Although the simulations still need to be run in unsteady mode with a sufficiently small time step, applying this simplified boundary condition will allow for a reduction in grid points, by omitting the complex internal geometry of the actuator and, hence, save computational resources and time.
This simplified boundary condition will also enable efficient simulations of actuator arrays, used in low-speed as well as high-speed engineering applications, and will make the direct application of the AFC to the design process more feasible. Our follow-up work will be focused on the use of the presented boundary condition on additional typical aerodynamic applications, as in the case of separation control of the high-lift configuration with an ultra-high bypass ratio engine—the primary goal of the project under which the work has been performed.

Author Contributions

P.V. defined the problem, performed the calculations, extracted and analyzed the data, and provided parts of the manuscript. P.H. established the functional representation and provided parameters for the boundary condition definition. A.P. implemented the code, performed part of the calculations, analyzed the data, and finalized the manuscript.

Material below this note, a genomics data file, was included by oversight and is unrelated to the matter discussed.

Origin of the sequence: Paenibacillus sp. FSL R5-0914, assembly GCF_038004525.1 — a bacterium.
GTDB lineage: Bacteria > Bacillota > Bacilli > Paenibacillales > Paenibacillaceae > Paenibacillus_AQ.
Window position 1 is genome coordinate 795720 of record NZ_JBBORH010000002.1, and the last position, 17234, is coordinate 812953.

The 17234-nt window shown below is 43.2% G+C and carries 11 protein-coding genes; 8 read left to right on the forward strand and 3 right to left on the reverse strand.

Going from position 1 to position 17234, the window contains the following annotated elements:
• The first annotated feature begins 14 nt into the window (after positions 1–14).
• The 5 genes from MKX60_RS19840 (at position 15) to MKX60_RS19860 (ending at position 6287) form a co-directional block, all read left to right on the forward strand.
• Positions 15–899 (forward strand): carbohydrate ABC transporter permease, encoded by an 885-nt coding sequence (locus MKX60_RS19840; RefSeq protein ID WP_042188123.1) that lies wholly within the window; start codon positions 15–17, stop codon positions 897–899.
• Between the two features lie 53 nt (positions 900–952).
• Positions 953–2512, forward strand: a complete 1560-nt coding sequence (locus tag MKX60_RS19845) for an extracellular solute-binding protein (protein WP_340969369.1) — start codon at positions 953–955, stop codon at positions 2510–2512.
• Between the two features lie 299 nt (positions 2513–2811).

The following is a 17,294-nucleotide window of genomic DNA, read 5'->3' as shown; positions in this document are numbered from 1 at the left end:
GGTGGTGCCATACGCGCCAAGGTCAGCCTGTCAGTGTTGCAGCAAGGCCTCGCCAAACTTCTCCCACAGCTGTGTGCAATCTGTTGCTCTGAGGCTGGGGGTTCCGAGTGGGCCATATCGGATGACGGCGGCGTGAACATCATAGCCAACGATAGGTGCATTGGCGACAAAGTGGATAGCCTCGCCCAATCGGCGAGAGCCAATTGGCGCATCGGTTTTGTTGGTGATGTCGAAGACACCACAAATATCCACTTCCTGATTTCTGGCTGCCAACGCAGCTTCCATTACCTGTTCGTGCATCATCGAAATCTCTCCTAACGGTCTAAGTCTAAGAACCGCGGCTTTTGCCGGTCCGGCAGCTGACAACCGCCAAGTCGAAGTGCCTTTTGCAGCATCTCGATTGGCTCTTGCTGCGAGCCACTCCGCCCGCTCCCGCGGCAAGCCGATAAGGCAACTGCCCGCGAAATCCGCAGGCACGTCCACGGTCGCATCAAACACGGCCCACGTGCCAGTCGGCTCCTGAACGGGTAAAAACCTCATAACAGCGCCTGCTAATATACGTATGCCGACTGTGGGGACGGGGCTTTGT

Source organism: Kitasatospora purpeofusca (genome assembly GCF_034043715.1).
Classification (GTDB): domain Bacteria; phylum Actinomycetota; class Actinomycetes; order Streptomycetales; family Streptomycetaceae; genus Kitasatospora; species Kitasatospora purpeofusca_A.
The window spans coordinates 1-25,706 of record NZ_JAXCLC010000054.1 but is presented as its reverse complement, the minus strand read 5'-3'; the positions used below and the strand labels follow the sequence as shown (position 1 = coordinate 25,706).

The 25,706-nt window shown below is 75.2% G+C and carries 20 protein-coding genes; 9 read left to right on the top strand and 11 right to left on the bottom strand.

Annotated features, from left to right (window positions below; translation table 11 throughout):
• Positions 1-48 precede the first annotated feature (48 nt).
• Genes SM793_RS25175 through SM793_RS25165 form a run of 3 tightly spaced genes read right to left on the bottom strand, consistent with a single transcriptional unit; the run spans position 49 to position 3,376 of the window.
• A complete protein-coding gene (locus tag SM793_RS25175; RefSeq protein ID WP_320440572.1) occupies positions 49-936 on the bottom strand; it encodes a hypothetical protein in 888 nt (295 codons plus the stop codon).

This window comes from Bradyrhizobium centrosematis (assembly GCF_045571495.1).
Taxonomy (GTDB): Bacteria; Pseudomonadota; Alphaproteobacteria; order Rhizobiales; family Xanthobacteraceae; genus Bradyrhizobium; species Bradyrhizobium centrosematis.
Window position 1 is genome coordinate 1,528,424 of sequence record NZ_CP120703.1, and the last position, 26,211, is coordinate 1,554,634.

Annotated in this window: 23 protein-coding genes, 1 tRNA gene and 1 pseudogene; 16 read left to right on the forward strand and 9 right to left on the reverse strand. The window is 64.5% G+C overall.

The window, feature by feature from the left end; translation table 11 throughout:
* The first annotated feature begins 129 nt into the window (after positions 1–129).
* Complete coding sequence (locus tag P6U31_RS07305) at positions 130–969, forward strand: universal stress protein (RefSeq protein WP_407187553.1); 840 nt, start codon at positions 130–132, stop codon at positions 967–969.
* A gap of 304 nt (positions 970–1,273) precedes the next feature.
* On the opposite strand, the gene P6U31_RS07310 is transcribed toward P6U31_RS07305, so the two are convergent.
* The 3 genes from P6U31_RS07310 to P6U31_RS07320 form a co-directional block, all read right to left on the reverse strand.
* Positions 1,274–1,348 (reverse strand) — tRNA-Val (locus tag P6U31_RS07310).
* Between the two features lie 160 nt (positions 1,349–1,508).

Funding

The work presented in this paper and the research leading to these results has received funding from the European Commission under the Clean Sky 2 programme H2020-EU.3.4.5.1.—IADP Large Passenger Aircraft, grant agreement ID 754307, INAFLOWT project.

Acknowledgments

This work also was supported by The Ministry of Education, Youth, and Sports of the Czech Republic from the Large Infrastructures for Research, Experimental Development, and Innovations project IT4Innovations National Supercomputing Center LM2015070. Furthermore, the authors wish to thank our colleague Miroslav Šmíd for providing computational grids, and to Avraham Seifert and Danny Dolgopyat, who provided the experimental data.

Conflicts of Interest

The authors declare no conflict of interest.

Abbreviations

The following abbreviations are used in this manuscript:
AFCActive Flow Control
AoAAngle of Attack
CFDComputational Fluid Dynamics
CPUCentral Processing Unit
C μ Jet momentum coefficient, C μ = S s l o t S r e f U j U 2
DDESDelayed Detached Eddy Simulation
ffrequency (Hz)
LESLarge Eddy Simulation
PIVParticle Image Velocimetry